Oxidative breakdown of iodoalkanes to catalytically active iodine species: A case study in the α-tosyloxylation of ketones

Wusheng Guo, Oriol Vallcorba, Adelina Vallribera, Alexandr Shafir, Roser Pleixats, Jordi Rius

Research output: Contribution to journalArticleResearchpeer-review

11 Citations (Scopus)

Abstract

Catalysis of the oxidative processes by iodoarenes has become a promising direction in synthesis. The mechanism, involving the well-known isolable hypervalent iodine species, is generally limited to aromatic iodides, since the corresponding aliphatic species are normally highly unstable. Nevertheless, in this work catalytic amount of several primary, secondary or tertiary iodoalkanes were found to promotes the α-tosyloxylation of a range of ketones with RSO 3 H, including aliphatic sulfonates. The process, was found to proceed through the oxidative breakdown of the iodoalkane to an inorganic catalytic species (likely IO - or IO 2- ), thus falling within the previously described catalysis using molecular iodine or inorganic iodides. The catalyst eventually becomes deactivated through the precipitation of an iodine overoxidation product, the structure of which was solved ab initio from the powder diffraction data as a hitherto unreported phase of the iodic acid (HIO 3 ). Iodine gets active: A catalytic amount of an iodoalkane promotes the α-tosyloxylation of a range of ketones with RSO 3 H, including aliphatic sulfonates. The process proceeds through the oxidative breakdown of the iodoalkane into an inorganic catalytic species (likely IO - or IO 2- ). The catalyst eventually becomes deactivated through iodine overoxidation, as exemplified by the formation of a white solid, proven to be a new phase of HIO 3 . mCPBA=meta-chloroperbenzoic acid. Copyright © 2014 WILEY-VCH Verlag GmbH & Co. KGaA, Weinheim.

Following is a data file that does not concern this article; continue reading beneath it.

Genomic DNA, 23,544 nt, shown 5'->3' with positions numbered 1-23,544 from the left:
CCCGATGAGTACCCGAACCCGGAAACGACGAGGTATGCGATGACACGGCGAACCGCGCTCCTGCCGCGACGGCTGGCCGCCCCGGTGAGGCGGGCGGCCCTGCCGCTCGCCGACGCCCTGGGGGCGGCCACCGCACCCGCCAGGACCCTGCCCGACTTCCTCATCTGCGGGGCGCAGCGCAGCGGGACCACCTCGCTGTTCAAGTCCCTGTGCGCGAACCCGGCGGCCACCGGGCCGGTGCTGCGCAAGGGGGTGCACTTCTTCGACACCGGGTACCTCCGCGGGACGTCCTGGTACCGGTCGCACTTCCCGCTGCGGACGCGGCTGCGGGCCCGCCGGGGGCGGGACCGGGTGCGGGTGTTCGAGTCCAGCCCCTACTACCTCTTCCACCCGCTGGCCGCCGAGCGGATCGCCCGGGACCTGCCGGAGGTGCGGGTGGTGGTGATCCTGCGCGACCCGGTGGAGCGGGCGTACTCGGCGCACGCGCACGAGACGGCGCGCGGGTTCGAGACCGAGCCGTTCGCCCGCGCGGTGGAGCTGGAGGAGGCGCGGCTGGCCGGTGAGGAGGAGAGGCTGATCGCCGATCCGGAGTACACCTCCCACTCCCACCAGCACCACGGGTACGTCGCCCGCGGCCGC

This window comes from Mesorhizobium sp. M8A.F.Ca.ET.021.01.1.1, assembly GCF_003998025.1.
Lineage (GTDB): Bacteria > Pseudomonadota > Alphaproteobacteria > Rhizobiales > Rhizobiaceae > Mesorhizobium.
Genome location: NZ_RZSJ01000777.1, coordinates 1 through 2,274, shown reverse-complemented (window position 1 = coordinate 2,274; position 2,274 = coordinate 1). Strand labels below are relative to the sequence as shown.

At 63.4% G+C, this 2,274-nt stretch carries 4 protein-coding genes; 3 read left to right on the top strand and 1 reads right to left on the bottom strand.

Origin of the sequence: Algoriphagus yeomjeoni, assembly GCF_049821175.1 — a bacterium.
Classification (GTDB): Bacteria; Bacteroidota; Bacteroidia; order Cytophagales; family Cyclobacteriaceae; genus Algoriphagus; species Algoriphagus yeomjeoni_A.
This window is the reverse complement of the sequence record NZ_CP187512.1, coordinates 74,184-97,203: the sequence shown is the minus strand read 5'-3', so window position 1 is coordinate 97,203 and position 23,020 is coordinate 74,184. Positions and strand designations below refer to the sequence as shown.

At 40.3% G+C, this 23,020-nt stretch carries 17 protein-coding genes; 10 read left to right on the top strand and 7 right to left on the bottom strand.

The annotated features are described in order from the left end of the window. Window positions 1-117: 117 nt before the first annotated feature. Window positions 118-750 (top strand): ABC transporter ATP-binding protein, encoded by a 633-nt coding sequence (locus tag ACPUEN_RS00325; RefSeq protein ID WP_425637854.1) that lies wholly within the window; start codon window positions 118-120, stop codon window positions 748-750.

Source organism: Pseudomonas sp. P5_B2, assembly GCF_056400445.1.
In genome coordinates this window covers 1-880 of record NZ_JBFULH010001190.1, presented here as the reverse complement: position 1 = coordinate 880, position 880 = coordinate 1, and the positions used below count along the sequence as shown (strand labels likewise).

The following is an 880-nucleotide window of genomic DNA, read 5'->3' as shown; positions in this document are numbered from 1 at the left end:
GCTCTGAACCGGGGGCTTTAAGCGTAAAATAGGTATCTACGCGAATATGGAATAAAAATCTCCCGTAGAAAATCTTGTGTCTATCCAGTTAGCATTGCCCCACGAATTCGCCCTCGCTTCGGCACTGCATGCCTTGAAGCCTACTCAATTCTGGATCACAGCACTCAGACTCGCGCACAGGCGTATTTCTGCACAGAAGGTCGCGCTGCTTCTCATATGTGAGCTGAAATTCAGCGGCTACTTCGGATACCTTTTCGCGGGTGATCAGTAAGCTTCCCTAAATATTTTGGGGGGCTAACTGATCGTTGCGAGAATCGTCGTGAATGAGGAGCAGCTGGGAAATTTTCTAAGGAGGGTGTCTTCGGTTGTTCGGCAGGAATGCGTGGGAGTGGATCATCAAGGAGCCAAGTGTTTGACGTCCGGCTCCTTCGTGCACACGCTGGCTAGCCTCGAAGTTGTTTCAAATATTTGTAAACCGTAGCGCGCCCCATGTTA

Original languageEnglish
Pages (from-to)468-472
JournalChemCatChem
Volume6
Issue number2
DOIs
Publication statusPublished - 1 Feb 2014

Keywords

  • hypervalent compounds
  • iodine
  • iodoalkanes
  • powder diffraction
  • tosyloxylation

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